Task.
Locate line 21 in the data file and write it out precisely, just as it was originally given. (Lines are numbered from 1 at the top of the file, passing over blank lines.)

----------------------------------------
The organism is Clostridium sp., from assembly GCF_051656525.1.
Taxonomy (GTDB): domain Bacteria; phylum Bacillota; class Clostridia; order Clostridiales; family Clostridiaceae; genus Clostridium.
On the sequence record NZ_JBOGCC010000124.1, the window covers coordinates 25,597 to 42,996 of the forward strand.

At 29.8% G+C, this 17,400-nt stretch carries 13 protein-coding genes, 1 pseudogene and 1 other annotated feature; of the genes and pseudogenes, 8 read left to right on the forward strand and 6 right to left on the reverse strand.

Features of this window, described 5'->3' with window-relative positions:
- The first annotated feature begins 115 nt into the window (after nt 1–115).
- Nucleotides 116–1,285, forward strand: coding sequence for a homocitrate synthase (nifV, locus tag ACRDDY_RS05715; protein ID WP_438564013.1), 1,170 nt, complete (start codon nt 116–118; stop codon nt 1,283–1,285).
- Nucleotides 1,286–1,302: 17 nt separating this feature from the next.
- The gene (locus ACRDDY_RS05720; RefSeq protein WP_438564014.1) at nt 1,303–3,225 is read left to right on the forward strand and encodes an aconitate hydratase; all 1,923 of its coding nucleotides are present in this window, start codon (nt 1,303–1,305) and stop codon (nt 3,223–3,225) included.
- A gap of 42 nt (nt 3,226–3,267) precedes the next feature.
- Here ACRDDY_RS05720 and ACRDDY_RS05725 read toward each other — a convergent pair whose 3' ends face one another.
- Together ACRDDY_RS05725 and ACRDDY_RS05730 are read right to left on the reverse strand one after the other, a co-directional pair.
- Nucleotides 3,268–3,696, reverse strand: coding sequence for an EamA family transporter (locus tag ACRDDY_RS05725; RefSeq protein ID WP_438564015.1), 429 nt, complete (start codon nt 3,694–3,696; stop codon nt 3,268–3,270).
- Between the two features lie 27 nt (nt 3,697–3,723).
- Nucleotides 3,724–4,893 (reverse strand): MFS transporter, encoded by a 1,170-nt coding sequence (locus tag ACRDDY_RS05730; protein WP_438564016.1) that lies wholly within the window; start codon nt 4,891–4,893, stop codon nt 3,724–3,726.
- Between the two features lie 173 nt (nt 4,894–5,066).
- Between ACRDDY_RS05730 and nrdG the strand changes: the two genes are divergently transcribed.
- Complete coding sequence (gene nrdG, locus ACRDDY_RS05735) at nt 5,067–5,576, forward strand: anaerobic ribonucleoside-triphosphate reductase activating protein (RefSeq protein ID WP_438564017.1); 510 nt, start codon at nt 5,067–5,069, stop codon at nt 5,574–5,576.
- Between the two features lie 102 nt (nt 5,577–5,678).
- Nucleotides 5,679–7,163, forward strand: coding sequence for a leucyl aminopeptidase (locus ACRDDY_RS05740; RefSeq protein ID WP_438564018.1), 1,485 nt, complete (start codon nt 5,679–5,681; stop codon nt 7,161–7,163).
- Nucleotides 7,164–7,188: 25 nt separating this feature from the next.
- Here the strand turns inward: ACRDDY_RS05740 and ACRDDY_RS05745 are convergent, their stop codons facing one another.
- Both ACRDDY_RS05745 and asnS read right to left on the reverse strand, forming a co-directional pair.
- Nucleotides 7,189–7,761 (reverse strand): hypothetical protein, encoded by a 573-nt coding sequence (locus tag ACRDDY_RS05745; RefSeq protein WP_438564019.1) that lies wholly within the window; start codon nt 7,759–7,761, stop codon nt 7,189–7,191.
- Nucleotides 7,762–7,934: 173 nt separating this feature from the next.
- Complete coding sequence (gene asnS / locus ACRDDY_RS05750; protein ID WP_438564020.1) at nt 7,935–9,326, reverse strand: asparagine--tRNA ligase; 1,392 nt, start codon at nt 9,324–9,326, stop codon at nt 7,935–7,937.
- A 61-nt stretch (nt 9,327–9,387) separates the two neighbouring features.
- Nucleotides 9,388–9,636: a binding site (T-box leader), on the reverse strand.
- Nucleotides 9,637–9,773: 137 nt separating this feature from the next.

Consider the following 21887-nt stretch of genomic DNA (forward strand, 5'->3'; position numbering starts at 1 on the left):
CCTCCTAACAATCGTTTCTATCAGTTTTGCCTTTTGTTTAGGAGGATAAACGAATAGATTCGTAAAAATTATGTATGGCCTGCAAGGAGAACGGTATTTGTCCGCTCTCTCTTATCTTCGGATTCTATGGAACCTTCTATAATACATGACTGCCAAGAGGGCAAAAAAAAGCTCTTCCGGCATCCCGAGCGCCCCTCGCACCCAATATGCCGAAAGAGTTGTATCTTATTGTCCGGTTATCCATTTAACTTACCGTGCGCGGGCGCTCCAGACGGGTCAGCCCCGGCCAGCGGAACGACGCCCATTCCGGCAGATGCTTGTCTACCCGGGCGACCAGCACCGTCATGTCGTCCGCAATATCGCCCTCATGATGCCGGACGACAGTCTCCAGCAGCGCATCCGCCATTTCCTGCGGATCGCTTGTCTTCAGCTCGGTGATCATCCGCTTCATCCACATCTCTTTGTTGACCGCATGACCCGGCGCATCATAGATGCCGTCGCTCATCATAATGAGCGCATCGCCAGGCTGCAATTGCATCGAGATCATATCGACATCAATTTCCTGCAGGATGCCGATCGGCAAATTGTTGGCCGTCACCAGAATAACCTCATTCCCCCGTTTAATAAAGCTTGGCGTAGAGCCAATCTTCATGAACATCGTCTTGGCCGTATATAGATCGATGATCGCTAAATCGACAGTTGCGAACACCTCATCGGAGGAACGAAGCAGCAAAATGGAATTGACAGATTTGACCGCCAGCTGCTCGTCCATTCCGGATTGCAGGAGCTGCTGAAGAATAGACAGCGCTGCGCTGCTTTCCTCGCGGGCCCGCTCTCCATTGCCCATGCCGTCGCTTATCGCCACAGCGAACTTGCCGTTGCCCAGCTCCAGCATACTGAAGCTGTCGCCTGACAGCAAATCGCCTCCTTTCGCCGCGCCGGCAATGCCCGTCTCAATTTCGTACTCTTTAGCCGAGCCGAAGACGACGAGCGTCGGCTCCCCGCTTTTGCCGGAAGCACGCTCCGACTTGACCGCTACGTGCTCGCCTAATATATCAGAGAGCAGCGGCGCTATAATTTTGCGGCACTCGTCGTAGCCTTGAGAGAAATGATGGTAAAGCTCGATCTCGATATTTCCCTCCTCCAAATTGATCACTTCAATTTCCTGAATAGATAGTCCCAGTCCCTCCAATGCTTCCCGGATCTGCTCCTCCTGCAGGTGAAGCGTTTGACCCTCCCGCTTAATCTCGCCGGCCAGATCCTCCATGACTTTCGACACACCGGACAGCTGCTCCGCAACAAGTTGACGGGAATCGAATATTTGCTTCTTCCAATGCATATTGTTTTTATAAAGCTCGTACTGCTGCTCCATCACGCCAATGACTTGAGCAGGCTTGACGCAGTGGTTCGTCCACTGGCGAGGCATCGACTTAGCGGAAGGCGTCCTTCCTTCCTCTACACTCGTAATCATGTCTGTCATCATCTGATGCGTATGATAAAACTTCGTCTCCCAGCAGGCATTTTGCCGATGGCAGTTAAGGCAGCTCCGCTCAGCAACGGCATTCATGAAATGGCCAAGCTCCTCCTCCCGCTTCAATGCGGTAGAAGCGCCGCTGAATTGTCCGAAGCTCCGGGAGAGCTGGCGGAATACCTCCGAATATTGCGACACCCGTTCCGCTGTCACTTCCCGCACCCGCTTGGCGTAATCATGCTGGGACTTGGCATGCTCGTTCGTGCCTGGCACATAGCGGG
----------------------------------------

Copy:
- Nucleotides 7,164–7,188: 25 nt separating this feature from the next.